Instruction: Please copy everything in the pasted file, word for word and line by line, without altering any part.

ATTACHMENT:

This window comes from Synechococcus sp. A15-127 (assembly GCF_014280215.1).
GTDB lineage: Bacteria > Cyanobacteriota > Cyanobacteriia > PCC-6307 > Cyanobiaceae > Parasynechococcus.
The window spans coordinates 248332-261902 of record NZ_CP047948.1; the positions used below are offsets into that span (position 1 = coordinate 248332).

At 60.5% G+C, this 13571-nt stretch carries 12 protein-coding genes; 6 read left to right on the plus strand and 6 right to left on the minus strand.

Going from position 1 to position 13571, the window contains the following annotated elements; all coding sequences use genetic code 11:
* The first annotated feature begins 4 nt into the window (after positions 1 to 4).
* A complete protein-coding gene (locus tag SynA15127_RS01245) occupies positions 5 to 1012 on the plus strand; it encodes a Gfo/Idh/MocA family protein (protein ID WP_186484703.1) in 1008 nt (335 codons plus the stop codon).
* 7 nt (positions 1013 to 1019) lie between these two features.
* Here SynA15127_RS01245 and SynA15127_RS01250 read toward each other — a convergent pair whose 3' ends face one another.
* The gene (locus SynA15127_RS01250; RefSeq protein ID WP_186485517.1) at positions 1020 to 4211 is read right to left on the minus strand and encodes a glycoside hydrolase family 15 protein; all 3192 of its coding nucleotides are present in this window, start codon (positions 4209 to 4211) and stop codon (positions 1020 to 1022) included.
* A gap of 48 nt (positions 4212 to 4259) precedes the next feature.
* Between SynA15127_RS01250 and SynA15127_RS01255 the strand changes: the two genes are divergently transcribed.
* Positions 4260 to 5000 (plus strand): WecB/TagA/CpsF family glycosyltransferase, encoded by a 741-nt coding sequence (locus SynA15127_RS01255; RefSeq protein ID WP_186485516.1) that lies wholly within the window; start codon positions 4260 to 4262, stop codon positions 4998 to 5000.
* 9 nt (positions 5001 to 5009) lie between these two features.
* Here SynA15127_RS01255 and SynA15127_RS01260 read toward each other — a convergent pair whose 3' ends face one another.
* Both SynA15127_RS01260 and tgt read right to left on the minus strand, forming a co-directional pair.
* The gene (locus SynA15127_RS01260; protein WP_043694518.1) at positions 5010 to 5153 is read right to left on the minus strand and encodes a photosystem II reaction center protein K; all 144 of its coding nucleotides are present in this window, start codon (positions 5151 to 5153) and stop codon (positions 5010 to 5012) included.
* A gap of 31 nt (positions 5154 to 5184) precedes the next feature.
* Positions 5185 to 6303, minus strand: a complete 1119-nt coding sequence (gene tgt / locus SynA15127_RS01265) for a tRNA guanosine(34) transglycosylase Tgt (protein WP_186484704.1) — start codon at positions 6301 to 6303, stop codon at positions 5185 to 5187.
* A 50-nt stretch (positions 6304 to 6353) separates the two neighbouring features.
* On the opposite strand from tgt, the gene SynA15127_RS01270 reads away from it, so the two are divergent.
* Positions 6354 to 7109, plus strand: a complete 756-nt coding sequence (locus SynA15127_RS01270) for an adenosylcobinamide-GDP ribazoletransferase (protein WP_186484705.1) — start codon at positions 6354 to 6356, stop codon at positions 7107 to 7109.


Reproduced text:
This window comes from Synechococcus sp. A15-127 (assembly GCF_014280215.1).
GTDB lineage: Bacteria > Cyanobacteriota > Cyanobacteriia > PCC-6307 > Cyanobiaceae > Parasynechococcus.
The window spans coordinates 248332-261902 of record NZ_CP047948.1; the positions used below are offsets into that span (position 1 = coordinate 248332).

At 60.5% G+C, this 13571-nt stretch carries 12 protein-coding genes; 6 read left to right on the plus strand and 6 right to left on the minus strand.

Going from position 1 to position 13571, the window contains the following annotated elements; all coding sequences use genetic code 11:
* The first annotated feature begins 4 nt into the window (after positions 1 to 4).
* A complete protein-coding gene (locus tag SynA15127_RS01245) occupies positions 5 to 1012 on the plus strand; it encodes a Gfo/Idh/MocA family protein (protein ID WP_186484703.1) in 1008 nt (335 codons plus the stop codon).
* 7 nt (positions 1013 to 1019) lie between these two features.
* Here SynA15127_RS01245 and SynA15127_RS01250 read toward each other — a convergent pair whose 3' ends face one another.
* The gene (locus SynA15127_RS01250; RefSeq protein ID WP_186485517.1) at positions 1020 to 4211 is read right to left on the minus strand and encodes a glycoside hydrolase family 15 protein; all 3192 of its coding nucleotides are present in this window, start codon (positions 4209 to 4211) and stop codon (positions 1020 to 1022) included.
* A gap of 48 nt (positions 4212 to 4259) precedes the next feature.
* Between SynA15127_RS01250 and SynA15127_RS01255 the strand changes: the two genes are divergently transcribed.
* Positions 4260 to 5000 (plus strand): WecB/TagA/CpsF family glycosyltransferase, encoded by a 741-nt coding sequence (locus SynA15127_RS01255; RefSeq protein ID WP_186485516.1) that lies wholly within the window; start codon positions 4260 to 4262, stop codon positions 4998 to 5000.
* 9 nt (positions 5001 to 5009) lie between these two features.
* Here SynA15127_RS01255 and SynA15127_RS01260 read toward each other — a convergent pair whose 3' ends face one another.
* Both SynA15127_RS01260 and tgt read right to left on the minus strand, forming a co-directional pair.
* The gene (locus SynA15127_RS01260; protein WP_043694518.1) at positions 5010 to 5153 is read right to left on the minus strand and encodes a photosystem II reaction center protein K; all 144 of its coding nucleotides are present in this window, start codon (positions 5151 to 5153) and stop codon (positions 5010 to 5012) included.
* A gap of 31 nt (positions 5154 to 5184) precedes the next feature.
* Positions 5185 to 6303, minus strand: a complete 1119-nt coding sequence (gene tgt / locus SynA15127_RS01265) for a tRNA guanosine(34) transglycosylase Tgt (protein WP_186484704.1) — start codon at positions 6301 to 6303, stop codon at positions 5185 to 5187.
* A 50-nt stretch (positions 6304 to 6353) separates the two neighbouring features.
* On the opposite strand from tgt, the gene SynA15127_RS01270 reads away from it, so the two are divergent.
* Positions 6354 to 7109, plus strand: a complete 756-nt coding sequence (locus SynA15127_RS01270) for an adenosylcobinamide-GDP ribazoletransferase (protein WP_186484705.1) — start codon at positions 6354 to 6356, stop codon at positions 7107 to 7109.